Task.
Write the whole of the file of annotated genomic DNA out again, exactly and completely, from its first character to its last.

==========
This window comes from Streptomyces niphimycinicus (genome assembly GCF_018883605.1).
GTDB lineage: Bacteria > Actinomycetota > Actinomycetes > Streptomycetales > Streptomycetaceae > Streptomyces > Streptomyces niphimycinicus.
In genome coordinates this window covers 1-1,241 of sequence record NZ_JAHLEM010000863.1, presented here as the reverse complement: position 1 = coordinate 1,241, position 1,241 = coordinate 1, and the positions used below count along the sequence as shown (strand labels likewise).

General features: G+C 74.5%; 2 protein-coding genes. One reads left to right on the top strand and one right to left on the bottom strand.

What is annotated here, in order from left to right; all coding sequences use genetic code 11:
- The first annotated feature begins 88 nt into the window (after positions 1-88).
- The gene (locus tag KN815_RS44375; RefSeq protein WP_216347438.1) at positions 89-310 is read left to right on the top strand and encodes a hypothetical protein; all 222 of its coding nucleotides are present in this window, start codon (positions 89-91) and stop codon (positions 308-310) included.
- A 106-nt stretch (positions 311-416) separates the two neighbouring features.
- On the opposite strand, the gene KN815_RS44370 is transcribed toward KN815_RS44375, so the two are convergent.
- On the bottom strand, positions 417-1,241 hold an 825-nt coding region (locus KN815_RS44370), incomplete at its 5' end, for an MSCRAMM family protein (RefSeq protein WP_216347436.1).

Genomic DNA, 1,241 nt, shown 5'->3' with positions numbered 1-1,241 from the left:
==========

This window comes from Streptomyces niphimycinicus (genome assembly GCF_018883605.1).
GTDB lineage: Bacteria > Actinomycetota > Actinomycetes > Streptomycetales > Streptomycetaceae > Streptomyces > Streptomyces niphimycinicus.
In genome coordinates this window covers 1-1,241 of sequence record NZ_JAHLEM010000863.1, presented here as the reverse complement: position 1 = coordinate 1,241, position 1,241 = coordinate 1, and the positions used below count along the sequence as shown (strand labels likewise).

General features: G+C 74.5%; 2 protein-coding genes. One reads left to right on the top strand and one right to left on the bottom strand.

What is annotated here, in order from left to right; all coding sequences use genetic code 11:
- The first annotated feature begins 88 nt into the window (after positions 1-88).
- The gene (locus tag KN815_RS44375; RefSeq protein WP_216347438.1) at positions 89-310 is read left to right on the top strand and encodes a hypothetical protein; all 222 of its coding nucleotides are present in this window, start codon (positions 89-91) and stop codon (positions 308-310) included.
- A 106-nt stretch (positions 311-416) separates the two neighbouring features.
- On the opposite strand, the gene KN815_RS44370 is transcribed toward KN815_RS44375, so the two are convergent.
- On the bottom strand, positions 417-1,241 hold an 825-nt coding region (locus KN815_RS44370), incomplete at its 5' end, for an MSCRAMM family protein (RefSeq protein WP_216347436.1).

Genomic DNA, 1,241 nt, shown 5'->3' with positions numbered 1-1,241 from the left: